You're listening to Voices of Your Village, this is episode 195. In this episode we're chatting about how to respond instead of spanking. There's tons of research out there that talks about why spanking isn't productive and how it can actually breed some pretty gnarly things down the road and patterns of abuse for children who were spanked, then repeating patterns of abuse in adulthood. However, the reality is, that a lot of folks who are turning to spanking are doing so because they're reacting in the moment and they don't know what else to do. And they're afraid of a behavior being on going and repeating itself. And all of the "what ifs?" that come with that. And the fears of a kid, maybe growing up and, maybe it's about respect. Maybe you are nervous that your kiddo wont respect other adults or authority figures and you might fear what that means for them down the road in school or in a job later. And I believe that the adults and parents and caregivers in kids lives want what's best for them and want to support them and help them grow and develop and thrive. And we know that spanking isn't a productive way to do that, so in this episode I'm diving in to what to do instead and how to support our kiddos in the moment in changing behavior and seeing different patterns without using physical force as an adult. Alright folks, let's dive in!
Welcome to Voices of Your Village, a place where parents, caregivers, teachers and experts come to support one another on this wild ride of raising tiny humans. We combined decades of experience with the latest research to create the modern parenting village. Let's dive into honest conversation about real parenting challenges, so it doesn't have to be this hard. I'm your host, Alyssa Blask Campbell.
Hey guys, I recently, on Instagram in my stories, had a little conversation about spanking, and I got so many questions. I got DMS about one's own personal journey, I got questions about what about Grandparents or people's comments, all that jazz, when you're giving a child space to express or teaching them emotion, processing tools, and someone's like, well, you could just spank them and like get this over with essentially. So we're going to dive in today, We're doing a full episode on it. I think this is really powerful for people, not just if you are spanking your child, have spanked your child, are around people who are saying these things. But also, if you're not, I think it's really important to tune in here for empathy and figuring out how do you connect with somebody who approaches this differently than you do? All right, I reached out and asked for your questions. I was like, throw them at me. I'm going to do this episode. Let me hear it. And y'all came back with a bunch. And so we're going to kind of work through them. But one thing before we even work through these bad boys that I want to point out is that I've never, ever met anybody who had other tools in their toolbox for responding to behavior than spanking and still felt like spanking was the way to go. I honestly think that when you're at wit's end and you've tried things and you feel like nothing else is working that you might feel like, spanking is the only way to see progress here. And I want to hold space for that. I want to validate that man, this is really freaking hard, and you can get really stressed, and it might feel like the only way to get them to listen to you. We're going to dive into some other tools today. But I wanted you to know that I see you. I see you, And I'm here to support you too. This is a place that is shame free, guilt-free, place of support. And there were a bunch of people that reached out in our group. Some people who sent DM's, everybody will remain anonymous that has chosen to be anonymous. I'm just grateful for your vulnerability and reaching out for support. All right, One person said,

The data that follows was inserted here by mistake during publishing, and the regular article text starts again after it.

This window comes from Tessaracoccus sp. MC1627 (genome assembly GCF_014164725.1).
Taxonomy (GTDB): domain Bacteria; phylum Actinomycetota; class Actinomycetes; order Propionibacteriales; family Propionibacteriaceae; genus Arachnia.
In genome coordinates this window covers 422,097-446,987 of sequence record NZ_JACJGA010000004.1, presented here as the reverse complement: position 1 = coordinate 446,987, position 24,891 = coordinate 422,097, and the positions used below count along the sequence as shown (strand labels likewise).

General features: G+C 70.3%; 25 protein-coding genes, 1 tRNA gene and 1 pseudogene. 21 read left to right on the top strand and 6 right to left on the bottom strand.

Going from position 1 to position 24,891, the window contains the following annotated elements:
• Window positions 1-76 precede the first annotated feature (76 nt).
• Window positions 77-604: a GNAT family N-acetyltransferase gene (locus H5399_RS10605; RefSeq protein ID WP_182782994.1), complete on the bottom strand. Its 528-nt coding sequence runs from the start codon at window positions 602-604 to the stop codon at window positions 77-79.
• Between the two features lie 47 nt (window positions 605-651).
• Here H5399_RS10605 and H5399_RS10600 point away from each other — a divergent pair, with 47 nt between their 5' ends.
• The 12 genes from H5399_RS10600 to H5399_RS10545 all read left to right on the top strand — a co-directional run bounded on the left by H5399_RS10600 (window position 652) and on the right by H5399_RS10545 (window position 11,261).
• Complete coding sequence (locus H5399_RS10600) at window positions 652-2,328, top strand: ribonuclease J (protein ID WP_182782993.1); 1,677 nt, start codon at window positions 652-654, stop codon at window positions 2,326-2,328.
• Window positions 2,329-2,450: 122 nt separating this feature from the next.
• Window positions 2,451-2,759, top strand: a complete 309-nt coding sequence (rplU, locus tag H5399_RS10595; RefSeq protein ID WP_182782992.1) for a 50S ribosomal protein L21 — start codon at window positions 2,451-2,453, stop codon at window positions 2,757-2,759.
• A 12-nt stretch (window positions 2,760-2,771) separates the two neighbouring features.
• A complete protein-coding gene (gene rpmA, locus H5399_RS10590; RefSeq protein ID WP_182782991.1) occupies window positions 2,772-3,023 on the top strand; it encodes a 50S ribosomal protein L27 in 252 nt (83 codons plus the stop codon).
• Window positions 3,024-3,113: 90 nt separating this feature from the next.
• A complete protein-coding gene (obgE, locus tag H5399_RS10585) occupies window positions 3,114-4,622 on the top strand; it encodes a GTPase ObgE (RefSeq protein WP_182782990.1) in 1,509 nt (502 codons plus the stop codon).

"Give me some data and/or strategies to educate other families who do believe in spanking. I'm firm in my own stance of not using spanking as discipline ever, discipline for me equals to teach, when given an opportunity, how would you discuss this topic to a family who do use spanking as a consequence?"